Take-aways: Through the judgements, the HFD introduced a duty for suppliers to point out issues during the tender period. If the tender documentation is incomplete or unclear, suppliers should therefore be proactive in preventing damage as early as during the tender period. For example, it might be a question of shortcomings in relation to ceiling volume, the object of the procurement, the framework agreement's duration or evaluation model. A supplier should not wait to put forward objections concerning such shortcomings until a potential review. In certain cases, legal consultation can consequently be particularly important as early as during the tender period. A supplier that has not drawn attention to a shortcoming, needs to have acceptable reasons in connection with a review to be regarded as having suffered, or risked suffering, damage. What constitutes acceptable reasons has not yet been clearly established. It might conceivably be if the procuring authority applies a seemingly clear criterion in a different way than suppliers might have expected in the competition outreach phase.
QUESTION OF AN INDIVIDUAL'S RIGHT TO COMPENSATION FOR COURT COSTS IN ADMINISTRATIVE PROCEEDINGS
(HFD 2022 ref. 10)
A woman applied to the Swedish Tax Agency to change her name and was rejected. After the Administrative Court of Appeal had approved the change of name, the Tax Agency appealed to the HFD (Supreme Administrative Court). The woman opposed the change and requested compensation for her court costs. The HFD rejected the Tax Agency's appeal and the woman was able to change her surname. She then claimed compensation for her court costs. The question then arose: Does the right to a fair trial in accordance with the European Convention mean that an individual, who has won against the state, in an administrative process, must be granted compensation for court costs?
In distinction from what generally applies for cases in a general court, there are no regulations for the administrative process concerning compensation for court costs (with the exception of tax procedures). The reasons for this include the justifications that the administrative process is free of charge, that the counterparty is usually an authority that must act objectively, and also that the administrative courts have an obligation to investigate.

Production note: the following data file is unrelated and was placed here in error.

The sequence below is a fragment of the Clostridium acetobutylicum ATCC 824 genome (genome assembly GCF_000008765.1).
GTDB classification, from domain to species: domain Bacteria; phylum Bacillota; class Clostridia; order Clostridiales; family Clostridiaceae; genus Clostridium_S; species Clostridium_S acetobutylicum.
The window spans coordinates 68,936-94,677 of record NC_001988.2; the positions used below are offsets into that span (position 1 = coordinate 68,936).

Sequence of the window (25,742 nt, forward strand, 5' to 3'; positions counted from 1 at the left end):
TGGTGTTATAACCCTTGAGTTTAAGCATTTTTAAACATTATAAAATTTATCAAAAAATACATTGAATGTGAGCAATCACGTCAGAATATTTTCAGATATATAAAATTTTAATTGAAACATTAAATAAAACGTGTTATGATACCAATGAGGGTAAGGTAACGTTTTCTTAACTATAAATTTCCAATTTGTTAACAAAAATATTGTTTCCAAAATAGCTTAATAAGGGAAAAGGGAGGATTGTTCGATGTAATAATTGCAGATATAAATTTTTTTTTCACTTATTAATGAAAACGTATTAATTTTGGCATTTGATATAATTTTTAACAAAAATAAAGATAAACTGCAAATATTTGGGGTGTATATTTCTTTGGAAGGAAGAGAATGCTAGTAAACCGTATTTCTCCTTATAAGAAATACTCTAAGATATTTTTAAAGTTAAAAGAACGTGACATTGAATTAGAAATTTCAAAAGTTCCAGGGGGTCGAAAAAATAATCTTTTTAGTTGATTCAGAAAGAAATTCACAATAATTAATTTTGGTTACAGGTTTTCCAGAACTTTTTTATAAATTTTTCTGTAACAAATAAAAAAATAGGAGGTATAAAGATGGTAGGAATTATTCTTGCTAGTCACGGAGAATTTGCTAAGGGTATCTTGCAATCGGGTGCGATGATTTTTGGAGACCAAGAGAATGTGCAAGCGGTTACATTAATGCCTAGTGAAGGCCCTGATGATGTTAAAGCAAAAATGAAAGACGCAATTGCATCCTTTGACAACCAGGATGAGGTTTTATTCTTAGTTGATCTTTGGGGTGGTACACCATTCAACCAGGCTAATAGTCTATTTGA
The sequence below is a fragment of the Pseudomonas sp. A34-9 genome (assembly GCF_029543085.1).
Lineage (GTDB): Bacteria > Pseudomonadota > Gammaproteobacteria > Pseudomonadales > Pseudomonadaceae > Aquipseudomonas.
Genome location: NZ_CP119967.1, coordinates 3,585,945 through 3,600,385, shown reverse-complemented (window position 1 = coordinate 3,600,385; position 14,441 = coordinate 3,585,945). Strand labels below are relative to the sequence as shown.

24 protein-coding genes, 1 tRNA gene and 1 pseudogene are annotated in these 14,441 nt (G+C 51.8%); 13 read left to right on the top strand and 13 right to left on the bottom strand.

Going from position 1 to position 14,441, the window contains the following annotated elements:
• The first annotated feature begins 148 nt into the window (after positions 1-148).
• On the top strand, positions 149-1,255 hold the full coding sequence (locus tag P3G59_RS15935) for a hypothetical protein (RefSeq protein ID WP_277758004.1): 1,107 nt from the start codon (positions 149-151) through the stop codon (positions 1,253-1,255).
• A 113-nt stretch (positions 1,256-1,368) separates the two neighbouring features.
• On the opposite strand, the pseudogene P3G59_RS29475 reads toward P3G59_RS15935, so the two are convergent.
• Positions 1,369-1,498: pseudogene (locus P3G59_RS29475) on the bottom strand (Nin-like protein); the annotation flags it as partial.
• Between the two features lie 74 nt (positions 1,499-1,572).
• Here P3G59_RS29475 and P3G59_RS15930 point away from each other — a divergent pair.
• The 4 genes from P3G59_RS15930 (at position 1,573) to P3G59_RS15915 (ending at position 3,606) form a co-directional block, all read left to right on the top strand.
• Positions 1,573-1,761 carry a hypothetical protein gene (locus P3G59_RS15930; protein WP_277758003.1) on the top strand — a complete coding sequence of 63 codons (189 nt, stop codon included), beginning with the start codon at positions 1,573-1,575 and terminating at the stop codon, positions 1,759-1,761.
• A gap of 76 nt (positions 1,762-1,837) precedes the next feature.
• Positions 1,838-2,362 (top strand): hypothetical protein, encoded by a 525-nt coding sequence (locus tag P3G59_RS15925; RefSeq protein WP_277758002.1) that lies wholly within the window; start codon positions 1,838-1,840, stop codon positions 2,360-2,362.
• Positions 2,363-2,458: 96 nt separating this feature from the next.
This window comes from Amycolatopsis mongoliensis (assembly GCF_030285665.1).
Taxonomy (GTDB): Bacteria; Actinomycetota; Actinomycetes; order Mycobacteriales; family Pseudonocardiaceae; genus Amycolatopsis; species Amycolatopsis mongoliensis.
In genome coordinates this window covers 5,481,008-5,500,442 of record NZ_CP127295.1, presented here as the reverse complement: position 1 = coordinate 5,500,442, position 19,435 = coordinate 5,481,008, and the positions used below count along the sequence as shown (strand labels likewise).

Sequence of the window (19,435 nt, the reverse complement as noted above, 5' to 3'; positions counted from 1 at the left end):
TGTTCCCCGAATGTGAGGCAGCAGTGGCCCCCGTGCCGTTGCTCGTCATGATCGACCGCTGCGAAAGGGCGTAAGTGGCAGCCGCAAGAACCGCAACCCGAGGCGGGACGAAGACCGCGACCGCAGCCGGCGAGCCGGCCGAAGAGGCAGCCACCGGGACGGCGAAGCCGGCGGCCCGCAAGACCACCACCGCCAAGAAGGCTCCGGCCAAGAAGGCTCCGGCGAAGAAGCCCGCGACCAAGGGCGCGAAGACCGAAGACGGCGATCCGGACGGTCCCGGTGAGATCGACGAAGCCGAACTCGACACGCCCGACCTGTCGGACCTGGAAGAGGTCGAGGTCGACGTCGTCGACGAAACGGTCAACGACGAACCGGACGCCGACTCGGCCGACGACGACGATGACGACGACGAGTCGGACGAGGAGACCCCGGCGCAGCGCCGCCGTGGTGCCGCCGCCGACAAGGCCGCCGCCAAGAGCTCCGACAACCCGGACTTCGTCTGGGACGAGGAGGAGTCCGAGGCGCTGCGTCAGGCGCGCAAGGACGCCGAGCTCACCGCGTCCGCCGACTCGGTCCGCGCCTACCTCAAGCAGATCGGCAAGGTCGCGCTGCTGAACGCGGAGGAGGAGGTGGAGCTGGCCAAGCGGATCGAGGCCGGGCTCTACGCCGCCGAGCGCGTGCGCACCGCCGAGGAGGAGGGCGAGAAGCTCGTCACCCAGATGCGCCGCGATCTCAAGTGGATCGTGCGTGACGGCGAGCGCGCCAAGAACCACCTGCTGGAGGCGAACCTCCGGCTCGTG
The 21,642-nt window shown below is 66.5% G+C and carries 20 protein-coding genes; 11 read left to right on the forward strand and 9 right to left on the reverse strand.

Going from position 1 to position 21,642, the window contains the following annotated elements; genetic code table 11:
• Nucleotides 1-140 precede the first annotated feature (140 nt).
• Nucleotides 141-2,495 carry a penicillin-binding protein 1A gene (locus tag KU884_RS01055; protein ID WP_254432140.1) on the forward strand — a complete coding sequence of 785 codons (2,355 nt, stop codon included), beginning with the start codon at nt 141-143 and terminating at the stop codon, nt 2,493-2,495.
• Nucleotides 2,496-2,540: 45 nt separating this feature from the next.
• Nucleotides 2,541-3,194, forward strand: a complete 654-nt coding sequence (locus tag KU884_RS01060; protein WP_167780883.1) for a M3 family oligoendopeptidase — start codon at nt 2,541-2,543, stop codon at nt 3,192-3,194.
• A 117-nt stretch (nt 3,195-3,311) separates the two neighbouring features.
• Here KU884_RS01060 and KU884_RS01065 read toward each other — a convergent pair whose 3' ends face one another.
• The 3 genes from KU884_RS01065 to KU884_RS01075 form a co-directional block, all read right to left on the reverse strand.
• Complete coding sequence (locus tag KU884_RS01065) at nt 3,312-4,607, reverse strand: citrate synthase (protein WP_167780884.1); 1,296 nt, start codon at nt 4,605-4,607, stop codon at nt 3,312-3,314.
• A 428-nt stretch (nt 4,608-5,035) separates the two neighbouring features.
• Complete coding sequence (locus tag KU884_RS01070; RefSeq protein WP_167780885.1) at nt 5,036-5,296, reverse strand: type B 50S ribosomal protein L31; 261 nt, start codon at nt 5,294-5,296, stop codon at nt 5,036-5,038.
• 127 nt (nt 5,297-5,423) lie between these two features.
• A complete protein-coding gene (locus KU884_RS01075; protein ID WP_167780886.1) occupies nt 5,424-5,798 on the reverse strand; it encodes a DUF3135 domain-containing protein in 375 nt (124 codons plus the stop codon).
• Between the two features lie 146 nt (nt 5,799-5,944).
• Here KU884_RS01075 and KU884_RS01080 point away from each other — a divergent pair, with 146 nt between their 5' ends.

The HFD found that the European Court and the Court of Justice of the European Communities have established that under certain conditions it is incompatible with the right to a fair trial that individuals are refused compensation for court costs. Furthermore, the HFD found that the HD has made a similar judgement when it comes to the right to compensation in such judicial matters that are decided by a general court according to the Court Matters Act.
The HFD concluded that the administrative process is designed in such a way that it regularly meets the requirements that can be set to ensure that a trial shall be regarded as fair, but that it cannot be excluded that exceptional situations can arise where the circumstances are such that it would not be compatible with the right to a fair trial if an individual party cannot obtain compensation for legitimate court costs. The HFD thereby proceeded to examine whether the right to a fair trial means that court costs must be granted within the framework of the actual administrative process, or whether protection of rights can be maintained in that the individual can obtain damages in a subsequent procedure.
The HFD found that the European Court's case law sets out that the latter system is compatible with the right to a fair trial and that corresponding provisions in RF and EU's Bill of Rights may be regarded as having the same implication. The HFD therefore came to the conclusion that the right to a fair trial does not mean that compensation for court costs must be granted in the actual administrative case.
Take-aways: Individuals will not be able to obtain compensation for their costs in an administrative case in the future either. If such a claim is presented, it will be rejected, i.e. not even examined. For an individual to be able to obtain compensation for such costs, requires an action for damages against the state, based on the fact that it has not been possible to fulfil the right to a fair trial within the framework of the administrative case.
For now, it is not clear whether the right to damages requires that an individual has first tried to obtain compensation for representation expenses in the administrative case, i.e. claimed compensation and had the claim rejected, or whether it is sufficient in the subsequent action for damages against the state to show that the costs were legitimate. The woman who wanted to change her name is currently bringing a lawsuit for damages against the state, and the outcome of the case will probably provide clarity.